18 July 2008

Fast Melt

According to this story,
Researchers... discovered that a critical surface temperature feedback is twice as strong as what had been projected by earlier studies.

The high-resolution climate model used by the team was better able to reproduce the complex topography of the western United States and capture details of the effect of snow cover on the climate system, as well as the historical record of runoff.

[snip]

"The heat trapping from elevated greenhouse gases triggers the warming, but the additional warming caused by the loss of snow is what really creates the big changes in surface runoff... Scientists have known about this general effect for years. The big surprise here is how much the complex topography plays a role, essentially doubling the threat to water resources in the West."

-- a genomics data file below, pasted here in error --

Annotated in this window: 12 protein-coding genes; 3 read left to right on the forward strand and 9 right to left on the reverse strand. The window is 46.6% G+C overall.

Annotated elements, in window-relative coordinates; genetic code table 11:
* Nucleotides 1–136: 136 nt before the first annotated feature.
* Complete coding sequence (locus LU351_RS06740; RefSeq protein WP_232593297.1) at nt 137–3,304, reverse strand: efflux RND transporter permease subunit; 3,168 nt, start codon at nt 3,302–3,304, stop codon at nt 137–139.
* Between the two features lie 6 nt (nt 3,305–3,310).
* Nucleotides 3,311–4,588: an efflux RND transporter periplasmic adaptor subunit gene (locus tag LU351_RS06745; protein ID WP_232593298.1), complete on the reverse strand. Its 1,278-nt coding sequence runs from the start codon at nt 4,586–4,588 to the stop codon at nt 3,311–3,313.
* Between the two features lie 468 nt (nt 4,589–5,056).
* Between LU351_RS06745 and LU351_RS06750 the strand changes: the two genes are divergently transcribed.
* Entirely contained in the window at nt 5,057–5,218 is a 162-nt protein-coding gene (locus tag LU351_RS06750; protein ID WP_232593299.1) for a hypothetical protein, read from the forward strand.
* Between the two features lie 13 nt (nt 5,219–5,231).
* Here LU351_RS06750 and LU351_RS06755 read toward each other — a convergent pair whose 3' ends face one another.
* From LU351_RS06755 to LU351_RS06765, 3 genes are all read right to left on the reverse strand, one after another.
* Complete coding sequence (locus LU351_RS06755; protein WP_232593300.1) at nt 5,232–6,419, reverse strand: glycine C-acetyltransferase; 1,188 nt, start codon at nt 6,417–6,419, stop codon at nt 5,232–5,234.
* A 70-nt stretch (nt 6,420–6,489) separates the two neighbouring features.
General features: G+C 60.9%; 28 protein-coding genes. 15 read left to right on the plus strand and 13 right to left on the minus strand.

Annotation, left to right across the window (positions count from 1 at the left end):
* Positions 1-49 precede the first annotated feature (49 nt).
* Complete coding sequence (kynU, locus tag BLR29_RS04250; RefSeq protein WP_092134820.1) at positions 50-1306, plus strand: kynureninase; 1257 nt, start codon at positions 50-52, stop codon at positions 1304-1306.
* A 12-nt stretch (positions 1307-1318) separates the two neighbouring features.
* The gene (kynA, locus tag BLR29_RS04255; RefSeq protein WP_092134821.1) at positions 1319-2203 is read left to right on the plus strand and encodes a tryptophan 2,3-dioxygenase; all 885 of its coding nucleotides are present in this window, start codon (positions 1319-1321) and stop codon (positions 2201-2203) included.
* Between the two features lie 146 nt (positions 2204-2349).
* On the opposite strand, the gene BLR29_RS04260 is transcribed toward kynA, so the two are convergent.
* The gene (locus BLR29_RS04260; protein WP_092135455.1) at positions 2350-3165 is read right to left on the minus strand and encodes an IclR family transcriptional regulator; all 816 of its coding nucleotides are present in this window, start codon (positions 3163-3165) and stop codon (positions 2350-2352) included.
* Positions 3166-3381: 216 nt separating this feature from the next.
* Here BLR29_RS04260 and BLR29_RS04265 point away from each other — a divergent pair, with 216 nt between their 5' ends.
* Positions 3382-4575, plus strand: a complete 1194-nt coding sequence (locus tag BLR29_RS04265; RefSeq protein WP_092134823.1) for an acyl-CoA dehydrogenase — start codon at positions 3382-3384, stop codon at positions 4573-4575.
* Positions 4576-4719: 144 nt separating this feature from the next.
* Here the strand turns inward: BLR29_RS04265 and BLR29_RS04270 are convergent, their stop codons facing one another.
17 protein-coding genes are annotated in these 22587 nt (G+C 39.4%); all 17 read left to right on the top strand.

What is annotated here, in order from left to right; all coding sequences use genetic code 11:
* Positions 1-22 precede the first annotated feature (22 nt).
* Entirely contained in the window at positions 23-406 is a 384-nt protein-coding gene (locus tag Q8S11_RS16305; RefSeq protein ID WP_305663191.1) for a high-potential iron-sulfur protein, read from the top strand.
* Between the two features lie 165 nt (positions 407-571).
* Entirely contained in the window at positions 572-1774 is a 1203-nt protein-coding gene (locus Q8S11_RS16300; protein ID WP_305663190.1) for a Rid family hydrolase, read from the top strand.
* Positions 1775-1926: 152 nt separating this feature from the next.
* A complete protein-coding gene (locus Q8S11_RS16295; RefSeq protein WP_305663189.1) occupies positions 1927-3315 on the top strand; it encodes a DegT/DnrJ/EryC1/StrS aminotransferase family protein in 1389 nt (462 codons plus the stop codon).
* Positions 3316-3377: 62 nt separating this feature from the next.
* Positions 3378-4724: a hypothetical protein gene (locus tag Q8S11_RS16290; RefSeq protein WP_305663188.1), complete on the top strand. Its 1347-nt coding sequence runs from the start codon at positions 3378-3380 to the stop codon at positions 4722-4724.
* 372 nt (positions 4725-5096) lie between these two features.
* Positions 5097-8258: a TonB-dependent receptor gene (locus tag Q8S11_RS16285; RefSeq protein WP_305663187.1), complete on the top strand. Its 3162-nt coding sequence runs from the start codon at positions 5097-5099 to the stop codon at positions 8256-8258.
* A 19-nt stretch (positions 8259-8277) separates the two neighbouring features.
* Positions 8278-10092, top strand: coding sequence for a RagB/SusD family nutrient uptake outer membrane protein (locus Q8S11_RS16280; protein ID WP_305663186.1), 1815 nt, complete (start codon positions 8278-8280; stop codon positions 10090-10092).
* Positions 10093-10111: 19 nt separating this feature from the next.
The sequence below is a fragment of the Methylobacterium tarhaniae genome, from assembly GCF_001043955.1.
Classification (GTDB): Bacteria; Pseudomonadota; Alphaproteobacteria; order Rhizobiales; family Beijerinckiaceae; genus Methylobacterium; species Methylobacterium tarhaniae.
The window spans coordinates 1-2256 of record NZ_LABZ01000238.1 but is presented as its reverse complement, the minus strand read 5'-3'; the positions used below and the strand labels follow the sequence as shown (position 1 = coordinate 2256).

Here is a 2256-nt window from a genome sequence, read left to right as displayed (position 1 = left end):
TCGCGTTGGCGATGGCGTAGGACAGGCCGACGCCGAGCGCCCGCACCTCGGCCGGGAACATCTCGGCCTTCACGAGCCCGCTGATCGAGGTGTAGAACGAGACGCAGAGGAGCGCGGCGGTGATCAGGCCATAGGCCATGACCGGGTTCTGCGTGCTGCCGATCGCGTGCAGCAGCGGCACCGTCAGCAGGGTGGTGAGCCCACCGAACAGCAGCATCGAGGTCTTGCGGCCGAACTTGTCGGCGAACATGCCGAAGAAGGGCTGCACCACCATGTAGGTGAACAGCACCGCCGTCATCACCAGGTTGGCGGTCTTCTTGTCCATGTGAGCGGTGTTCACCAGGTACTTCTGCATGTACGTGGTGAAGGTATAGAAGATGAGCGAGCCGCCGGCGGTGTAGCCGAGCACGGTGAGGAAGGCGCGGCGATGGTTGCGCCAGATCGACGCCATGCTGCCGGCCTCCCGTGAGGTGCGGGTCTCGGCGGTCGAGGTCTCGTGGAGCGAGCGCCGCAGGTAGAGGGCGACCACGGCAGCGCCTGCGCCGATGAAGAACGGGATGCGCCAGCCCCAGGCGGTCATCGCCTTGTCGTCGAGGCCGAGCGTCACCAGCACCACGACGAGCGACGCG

Bottom Line: Global warming plus LOCAL topography means less snowpack and bigger runoff. The amount of water stored in snow is absolutely massive. If California (and other places in the West) are going to maintain water supplies, many big (expensive!) dams may be necessary. (I am not very pleased with this idea.) Of course, they may not do the job -- we're talking massive!

1 comment:

  1. Underground / Groundwater storage is likely a better solution to increased storage needs than new dams. Less impact, less controversy, less costly, local control, local access, and plenty of sites available (at least in California).

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